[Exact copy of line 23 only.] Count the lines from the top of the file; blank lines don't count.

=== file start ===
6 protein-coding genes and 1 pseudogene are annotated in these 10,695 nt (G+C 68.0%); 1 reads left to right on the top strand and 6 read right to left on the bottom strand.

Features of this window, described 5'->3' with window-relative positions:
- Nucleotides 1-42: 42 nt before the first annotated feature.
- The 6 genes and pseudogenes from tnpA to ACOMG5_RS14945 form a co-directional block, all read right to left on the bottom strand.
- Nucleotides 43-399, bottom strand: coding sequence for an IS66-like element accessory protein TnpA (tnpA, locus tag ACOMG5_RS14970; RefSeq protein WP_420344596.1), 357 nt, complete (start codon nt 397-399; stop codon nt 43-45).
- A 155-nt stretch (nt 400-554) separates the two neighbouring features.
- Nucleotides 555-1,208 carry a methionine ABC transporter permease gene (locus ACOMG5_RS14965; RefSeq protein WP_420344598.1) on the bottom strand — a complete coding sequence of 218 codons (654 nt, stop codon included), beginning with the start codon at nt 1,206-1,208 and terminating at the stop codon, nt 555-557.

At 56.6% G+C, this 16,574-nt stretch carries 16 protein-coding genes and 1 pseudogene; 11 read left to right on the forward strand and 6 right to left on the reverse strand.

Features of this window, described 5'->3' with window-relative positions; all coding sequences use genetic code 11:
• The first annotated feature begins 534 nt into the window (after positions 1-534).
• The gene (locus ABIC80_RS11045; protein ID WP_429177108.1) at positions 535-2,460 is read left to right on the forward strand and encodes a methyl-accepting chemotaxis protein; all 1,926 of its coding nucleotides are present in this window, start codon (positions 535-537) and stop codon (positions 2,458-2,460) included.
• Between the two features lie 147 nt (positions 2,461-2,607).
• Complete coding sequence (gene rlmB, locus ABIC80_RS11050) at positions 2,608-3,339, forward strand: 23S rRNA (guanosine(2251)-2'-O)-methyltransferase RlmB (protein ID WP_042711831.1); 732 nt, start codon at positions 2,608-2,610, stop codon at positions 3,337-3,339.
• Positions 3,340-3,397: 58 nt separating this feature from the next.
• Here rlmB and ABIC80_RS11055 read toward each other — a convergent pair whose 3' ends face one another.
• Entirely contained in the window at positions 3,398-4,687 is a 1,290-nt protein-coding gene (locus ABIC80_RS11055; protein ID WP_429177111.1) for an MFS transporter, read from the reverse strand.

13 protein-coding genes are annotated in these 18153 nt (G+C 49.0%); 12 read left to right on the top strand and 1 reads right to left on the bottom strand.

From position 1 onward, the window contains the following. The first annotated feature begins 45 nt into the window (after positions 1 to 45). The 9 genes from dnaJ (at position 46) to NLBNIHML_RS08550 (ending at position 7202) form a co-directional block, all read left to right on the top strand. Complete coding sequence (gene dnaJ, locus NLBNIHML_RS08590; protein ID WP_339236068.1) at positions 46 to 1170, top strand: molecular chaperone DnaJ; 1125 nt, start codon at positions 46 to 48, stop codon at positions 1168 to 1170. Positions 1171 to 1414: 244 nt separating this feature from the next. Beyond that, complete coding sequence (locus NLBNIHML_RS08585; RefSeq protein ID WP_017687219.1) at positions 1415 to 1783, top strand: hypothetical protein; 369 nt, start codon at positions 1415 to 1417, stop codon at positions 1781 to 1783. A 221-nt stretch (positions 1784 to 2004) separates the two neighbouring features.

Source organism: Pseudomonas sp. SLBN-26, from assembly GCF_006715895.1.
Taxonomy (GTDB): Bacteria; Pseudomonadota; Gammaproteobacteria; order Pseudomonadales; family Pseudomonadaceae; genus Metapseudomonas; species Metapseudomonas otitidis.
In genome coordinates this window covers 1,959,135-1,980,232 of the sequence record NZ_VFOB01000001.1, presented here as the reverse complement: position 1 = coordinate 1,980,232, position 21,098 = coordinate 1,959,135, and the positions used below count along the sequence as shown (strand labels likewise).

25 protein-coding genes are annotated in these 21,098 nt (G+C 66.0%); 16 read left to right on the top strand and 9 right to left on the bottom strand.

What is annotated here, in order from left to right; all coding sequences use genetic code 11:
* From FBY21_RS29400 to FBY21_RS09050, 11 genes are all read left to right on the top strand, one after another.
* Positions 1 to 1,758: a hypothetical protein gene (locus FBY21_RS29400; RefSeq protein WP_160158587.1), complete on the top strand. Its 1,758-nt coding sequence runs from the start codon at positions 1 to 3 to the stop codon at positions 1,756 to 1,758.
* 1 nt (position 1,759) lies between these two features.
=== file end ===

What is annotated here, in order from left to right; all coding sequences use genetic code 11: